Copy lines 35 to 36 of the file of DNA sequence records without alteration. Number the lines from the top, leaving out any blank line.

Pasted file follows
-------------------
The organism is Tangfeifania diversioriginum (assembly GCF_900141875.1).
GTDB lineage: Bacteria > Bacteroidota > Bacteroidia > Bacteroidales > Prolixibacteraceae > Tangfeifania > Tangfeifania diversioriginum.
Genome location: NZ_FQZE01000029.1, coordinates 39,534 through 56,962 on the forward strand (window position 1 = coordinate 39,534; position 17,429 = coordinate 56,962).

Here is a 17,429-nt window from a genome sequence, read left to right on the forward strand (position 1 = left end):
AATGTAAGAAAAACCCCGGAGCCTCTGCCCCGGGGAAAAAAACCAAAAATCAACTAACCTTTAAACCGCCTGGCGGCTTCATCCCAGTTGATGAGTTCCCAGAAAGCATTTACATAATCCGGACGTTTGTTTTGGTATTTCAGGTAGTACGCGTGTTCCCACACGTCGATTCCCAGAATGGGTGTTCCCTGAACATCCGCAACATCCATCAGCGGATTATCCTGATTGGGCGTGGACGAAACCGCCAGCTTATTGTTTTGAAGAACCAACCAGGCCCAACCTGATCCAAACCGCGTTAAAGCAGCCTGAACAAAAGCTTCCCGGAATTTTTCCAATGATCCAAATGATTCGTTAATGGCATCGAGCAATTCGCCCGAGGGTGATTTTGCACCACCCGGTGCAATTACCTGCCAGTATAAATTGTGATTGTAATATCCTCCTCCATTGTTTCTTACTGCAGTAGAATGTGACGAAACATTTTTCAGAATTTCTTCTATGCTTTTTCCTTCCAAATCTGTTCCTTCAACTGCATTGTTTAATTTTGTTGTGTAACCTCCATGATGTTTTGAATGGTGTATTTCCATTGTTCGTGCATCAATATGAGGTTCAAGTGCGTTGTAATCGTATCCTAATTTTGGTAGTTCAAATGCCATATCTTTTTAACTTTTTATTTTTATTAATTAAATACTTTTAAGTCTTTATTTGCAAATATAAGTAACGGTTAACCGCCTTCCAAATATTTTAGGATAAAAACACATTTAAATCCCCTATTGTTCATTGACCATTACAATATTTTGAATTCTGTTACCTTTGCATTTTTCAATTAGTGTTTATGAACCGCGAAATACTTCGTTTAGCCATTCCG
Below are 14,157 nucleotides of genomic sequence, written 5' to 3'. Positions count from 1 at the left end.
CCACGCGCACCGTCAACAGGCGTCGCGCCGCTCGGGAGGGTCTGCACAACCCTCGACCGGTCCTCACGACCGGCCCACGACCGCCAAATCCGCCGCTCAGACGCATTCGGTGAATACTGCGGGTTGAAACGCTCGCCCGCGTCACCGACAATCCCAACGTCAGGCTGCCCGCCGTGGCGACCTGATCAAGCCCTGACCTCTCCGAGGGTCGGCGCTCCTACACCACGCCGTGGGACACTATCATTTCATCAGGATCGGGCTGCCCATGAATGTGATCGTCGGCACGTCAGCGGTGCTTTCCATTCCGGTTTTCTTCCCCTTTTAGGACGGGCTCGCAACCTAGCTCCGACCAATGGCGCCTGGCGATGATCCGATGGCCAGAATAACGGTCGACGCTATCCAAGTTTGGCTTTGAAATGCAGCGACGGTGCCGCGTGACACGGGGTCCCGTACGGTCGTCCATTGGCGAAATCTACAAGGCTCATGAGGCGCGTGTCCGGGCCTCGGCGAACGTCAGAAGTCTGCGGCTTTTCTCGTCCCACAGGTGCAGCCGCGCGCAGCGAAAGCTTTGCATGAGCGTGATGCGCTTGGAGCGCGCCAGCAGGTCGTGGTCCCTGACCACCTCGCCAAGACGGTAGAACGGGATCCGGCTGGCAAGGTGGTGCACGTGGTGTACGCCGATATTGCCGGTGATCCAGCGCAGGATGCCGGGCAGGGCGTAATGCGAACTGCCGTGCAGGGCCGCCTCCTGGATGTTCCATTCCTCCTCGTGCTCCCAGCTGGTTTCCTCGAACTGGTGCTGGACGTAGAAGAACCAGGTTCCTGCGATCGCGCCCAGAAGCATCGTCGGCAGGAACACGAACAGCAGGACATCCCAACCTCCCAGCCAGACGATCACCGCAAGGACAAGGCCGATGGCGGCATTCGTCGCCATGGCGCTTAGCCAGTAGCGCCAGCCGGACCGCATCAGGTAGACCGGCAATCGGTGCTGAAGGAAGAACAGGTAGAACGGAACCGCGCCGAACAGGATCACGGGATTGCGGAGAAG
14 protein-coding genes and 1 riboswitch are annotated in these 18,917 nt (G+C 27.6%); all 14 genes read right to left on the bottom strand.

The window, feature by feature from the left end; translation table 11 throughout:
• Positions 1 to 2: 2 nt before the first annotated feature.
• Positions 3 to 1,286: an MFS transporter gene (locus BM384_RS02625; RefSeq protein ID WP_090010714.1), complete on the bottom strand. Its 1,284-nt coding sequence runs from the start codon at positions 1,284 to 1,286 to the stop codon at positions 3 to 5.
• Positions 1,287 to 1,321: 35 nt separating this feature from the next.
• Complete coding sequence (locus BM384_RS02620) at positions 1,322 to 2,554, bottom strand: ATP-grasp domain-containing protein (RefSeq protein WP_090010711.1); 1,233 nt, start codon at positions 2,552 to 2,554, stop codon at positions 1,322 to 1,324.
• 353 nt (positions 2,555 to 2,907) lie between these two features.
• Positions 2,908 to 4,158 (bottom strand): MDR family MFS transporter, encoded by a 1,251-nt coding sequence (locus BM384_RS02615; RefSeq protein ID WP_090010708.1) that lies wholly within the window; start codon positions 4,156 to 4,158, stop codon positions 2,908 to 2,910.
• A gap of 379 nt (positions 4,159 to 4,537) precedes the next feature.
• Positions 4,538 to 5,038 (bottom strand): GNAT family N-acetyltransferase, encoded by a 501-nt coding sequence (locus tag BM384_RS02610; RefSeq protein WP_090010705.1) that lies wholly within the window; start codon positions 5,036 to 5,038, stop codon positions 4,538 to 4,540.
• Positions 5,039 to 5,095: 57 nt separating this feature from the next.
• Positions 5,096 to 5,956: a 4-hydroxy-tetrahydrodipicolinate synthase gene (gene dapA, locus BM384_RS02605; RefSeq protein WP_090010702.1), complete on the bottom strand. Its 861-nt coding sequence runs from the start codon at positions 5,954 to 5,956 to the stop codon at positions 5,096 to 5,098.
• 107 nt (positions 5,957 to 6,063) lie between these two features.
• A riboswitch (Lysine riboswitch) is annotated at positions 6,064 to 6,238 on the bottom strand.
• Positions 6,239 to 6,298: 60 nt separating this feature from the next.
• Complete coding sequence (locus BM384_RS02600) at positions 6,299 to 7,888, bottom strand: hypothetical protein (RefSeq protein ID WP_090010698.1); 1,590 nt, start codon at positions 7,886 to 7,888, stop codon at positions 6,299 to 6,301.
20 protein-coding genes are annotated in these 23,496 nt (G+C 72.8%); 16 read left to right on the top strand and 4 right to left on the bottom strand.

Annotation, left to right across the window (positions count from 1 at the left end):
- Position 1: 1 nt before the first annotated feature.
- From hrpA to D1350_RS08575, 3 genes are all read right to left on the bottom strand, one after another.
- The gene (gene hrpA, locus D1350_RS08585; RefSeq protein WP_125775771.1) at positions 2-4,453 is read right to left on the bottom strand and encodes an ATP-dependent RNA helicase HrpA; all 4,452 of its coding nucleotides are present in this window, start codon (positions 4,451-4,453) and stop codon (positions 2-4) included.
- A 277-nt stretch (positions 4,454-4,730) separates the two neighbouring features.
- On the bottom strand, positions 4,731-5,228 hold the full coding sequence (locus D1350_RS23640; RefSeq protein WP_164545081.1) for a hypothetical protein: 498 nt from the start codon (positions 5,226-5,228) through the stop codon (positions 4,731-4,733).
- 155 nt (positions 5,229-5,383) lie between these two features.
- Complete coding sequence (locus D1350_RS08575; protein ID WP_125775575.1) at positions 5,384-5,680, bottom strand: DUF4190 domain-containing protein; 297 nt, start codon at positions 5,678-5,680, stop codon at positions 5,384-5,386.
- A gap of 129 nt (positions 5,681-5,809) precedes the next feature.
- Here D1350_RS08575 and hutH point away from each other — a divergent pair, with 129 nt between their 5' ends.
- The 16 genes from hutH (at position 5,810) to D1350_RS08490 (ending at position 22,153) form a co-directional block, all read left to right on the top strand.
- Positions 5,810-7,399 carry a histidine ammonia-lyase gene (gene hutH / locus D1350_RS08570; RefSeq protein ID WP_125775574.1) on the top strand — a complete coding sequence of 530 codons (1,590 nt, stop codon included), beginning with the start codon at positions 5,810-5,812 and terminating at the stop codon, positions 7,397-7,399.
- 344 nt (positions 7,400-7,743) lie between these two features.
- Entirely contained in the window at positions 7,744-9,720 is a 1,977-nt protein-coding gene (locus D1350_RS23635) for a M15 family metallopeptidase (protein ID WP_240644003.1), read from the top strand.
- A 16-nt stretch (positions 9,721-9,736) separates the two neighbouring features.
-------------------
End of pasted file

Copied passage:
- The 16 genes from hutH (at position 5,810) to D1350_RS08490 (ending at position 22,153) form a co-directional block, all read left to right on the top strand.
- Positions 5,810-7,399 carry a histidine ammonia-lyase gene (gene hutH / locus D1350_RS08570; RefSeq protein ID WP_125775574.1) on the top strand — a complete coding sequence of 530 codons (1,590 nt, stop codon included), beginning with the start codon at positions 5,810-5,812 and terminating at the stop codon, positions 7,397-7,399.